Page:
Engineers from the National University of Singapore (NUS) have devised a way to transform pineapple leaves into useful and economical "eco-aerogels".
Pineapples are a common tropical fruit rich in vitamins, enzymes and antioxidants.
However, even if some people insist on putting it on pizza, the fruits' leaves are often left to rot or are burned after harvests.
To eliminate this waste stream, the research team from NUS Mechanical Engineering, helmed by Associate Professor Duong Hai-Minh, came up with a way to make use of pineapple leaves.
The process involves shredding and blending the leaf fibres, mixing with water and some non-toxic chemicals, aging, freezing and freeze-drying.
The result is a light and biodegradable eco-aerogel. These eco-aerogels are highly versatile, and can be combined with various chemicals to serve different functions.
These eco-aerogels, when modified with certain compounds like activated carbon powder, can help preserve fruits and vegetables.
The aerogels are then able to absorb ethylene gas — also known as a "fruit-ripening hormone" and which effectively triggers the ripening process in these fruits and vegetables like bananas, mangoes, papayas, tomatoes and potatoes.
The team's lab experiments show that the modified eco-aerogels can absorb six times more ethylenes then commercial absorbents, thus delaying the rotting process by at least 14 days.
“Vast quantities of fresh agricultural produce are discarded due to inadequate post-harvest storage and processing facilities, as well as inefficient or disrupted transportation systems," Professor Nhan Phan-Thien from the research team said.
The eco-aerogels therefore serve as a nifty solution to reduce spoilage.
The eco-aerogels can be used in treating wastewater as well.
When coated in a chemical called diethylenetriamine (DETA), they can remove four times more nickel ions in industrial wastewater than conventional methods.
Applying different chemical coatings on the eco-aerogel can allow it to extract different types of heavy metals from wastewater.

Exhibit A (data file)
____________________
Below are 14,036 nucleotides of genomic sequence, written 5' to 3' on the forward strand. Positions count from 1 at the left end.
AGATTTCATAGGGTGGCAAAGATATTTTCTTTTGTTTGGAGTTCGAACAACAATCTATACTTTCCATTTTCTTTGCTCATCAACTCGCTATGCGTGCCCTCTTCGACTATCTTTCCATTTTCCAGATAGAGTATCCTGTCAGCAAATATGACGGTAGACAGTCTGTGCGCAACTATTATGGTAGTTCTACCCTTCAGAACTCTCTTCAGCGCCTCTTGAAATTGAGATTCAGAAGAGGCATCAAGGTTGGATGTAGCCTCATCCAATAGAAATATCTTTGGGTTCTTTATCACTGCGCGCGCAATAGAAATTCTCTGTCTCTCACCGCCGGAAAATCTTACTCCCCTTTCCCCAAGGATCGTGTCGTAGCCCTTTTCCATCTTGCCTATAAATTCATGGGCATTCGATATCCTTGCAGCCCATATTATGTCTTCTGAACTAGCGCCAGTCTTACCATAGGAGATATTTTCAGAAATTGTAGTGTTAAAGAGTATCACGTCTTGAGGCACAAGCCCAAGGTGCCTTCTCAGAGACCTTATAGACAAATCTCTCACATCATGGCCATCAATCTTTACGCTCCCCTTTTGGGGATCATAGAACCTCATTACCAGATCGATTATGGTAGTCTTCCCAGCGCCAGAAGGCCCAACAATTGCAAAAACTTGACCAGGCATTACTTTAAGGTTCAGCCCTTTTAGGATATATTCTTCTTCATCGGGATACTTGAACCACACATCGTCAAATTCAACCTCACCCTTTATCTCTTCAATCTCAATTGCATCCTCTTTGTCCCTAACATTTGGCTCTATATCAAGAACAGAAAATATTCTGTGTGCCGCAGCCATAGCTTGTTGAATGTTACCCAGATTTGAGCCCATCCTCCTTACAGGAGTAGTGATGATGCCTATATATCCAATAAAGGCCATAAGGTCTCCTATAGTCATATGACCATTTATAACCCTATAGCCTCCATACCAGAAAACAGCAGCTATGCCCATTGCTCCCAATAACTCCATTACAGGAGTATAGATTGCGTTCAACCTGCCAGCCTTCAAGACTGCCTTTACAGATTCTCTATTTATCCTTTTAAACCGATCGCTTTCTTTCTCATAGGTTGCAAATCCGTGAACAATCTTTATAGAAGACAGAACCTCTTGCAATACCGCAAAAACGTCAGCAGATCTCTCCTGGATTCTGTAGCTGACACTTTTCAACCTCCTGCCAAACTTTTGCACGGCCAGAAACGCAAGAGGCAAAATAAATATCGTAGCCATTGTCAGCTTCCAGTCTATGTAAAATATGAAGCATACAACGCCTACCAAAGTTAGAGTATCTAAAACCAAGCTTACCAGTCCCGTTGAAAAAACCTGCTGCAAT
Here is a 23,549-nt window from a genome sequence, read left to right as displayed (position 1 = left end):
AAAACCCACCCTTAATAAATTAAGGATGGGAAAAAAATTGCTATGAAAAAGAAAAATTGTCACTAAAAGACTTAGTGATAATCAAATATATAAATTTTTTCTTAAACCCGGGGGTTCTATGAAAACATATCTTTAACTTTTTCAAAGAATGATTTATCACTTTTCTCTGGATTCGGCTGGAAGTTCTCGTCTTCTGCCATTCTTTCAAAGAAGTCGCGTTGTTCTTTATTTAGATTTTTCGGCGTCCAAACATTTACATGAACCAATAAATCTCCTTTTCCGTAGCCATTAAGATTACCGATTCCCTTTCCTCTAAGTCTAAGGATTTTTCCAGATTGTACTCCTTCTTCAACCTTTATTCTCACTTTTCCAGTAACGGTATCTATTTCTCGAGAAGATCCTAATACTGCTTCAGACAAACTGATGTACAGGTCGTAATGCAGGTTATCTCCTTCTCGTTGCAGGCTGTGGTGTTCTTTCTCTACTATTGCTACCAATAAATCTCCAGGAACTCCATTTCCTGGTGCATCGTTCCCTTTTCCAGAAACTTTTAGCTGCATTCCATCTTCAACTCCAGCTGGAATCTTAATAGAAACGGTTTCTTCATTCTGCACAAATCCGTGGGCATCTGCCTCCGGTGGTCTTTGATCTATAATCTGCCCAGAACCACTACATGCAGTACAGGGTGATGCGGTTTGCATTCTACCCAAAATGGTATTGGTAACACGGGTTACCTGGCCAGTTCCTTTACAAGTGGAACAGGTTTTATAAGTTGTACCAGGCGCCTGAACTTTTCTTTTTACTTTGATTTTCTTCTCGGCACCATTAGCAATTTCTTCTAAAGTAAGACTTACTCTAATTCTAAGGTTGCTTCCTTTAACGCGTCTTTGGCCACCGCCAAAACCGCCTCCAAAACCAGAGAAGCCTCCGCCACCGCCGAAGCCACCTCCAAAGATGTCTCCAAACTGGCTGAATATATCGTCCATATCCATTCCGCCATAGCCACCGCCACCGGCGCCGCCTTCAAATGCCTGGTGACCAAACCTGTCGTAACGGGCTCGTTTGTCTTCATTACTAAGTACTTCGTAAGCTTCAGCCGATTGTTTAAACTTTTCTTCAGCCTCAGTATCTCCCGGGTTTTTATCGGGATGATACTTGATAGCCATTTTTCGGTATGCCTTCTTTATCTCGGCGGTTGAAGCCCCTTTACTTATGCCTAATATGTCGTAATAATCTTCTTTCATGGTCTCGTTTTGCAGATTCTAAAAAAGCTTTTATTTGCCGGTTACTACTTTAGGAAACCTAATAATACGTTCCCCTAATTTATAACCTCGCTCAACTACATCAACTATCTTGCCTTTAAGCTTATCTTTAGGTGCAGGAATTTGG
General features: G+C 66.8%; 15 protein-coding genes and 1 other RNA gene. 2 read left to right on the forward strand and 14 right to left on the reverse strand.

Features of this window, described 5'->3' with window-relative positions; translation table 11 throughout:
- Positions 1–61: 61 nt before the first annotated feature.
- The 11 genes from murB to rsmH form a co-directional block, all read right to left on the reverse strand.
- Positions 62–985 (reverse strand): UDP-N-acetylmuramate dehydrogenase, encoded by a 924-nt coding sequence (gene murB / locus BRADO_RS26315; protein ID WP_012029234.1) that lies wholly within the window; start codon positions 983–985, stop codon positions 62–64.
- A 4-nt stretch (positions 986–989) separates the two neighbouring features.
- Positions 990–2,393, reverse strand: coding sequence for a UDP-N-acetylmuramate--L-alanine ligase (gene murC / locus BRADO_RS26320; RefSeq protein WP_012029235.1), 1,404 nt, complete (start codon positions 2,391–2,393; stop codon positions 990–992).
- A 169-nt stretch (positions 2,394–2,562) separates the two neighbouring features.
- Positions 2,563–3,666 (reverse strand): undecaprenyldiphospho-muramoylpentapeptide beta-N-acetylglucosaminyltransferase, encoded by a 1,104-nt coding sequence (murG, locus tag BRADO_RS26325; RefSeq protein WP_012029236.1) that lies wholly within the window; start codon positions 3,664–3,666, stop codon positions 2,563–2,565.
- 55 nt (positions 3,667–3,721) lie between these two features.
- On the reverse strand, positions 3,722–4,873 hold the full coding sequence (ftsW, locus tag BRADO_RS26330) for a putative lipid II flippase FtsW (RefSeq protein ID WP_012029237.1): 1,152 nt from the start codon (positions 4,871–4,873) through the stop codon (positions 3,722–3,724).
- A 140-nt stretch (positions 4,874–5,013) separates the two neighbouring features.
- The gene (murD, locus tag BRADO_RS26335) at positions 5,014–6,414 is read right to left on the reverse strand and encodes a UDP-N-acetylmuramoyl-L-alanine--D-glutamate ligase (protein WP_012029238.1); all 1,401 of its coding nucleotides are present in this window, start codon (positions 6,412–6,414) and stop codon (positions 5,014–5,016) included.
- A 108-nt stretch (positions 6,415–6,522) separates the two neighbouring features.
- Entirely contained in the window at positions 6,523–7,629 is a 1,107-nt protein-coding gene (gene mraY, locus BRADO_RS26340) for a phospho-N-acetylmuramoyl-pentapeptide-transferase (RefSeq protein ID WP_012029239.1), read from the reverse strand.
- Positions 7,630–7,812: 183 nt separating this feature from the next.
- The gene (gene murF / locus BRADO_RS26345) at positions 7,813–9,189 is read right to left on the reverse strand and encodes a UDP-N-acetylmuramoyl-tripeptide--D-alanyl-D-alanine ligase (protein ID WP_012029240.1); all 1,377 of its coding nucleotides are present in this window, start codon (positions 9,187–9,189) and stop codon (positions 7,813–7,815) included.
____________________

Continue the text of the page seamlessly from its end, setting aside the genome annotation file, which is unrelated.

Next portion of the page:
Heavy metals are some of the most common and persistent pollutants in wastewater which can lead to environmental and human health impacts.
According to Duong, the treatment process is "simple, cheaper and does not generate secondary waste".
Cheap and cost-efficient
The eco-aerogels are rather cost-efficient too.
Making a sheet of aerogel one square metre in area and one centimetre thick costs less than S$10. When it reaches the market, a sheet of aerogel at such a size can be sold between S$30 and S$50.
The NUS team's process of making the eco-aerogels, which currently takes about 12 hours, is also 18 times faster than conventional methods used to manufacture commercial aerogels.
The eco-aerogels can also be reused, further minimising waste.
At the moment, the team of nine has filed a patent for the production of the eco-aerogels made from pineapple leaf fibres.
They have plans to work with an industry partner to scale up and commercialise the technology as well.
There are still areas for improvement though.
The team is looking at identifying ways to efficiently recover heavy metals from the eco-aerogels after absorption during wastewater treatment, and is also conducting studies to develop techniques to produce eco-aerogels as a roll with unlimited length.
You can see NUS's video here.
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Top photo from NUS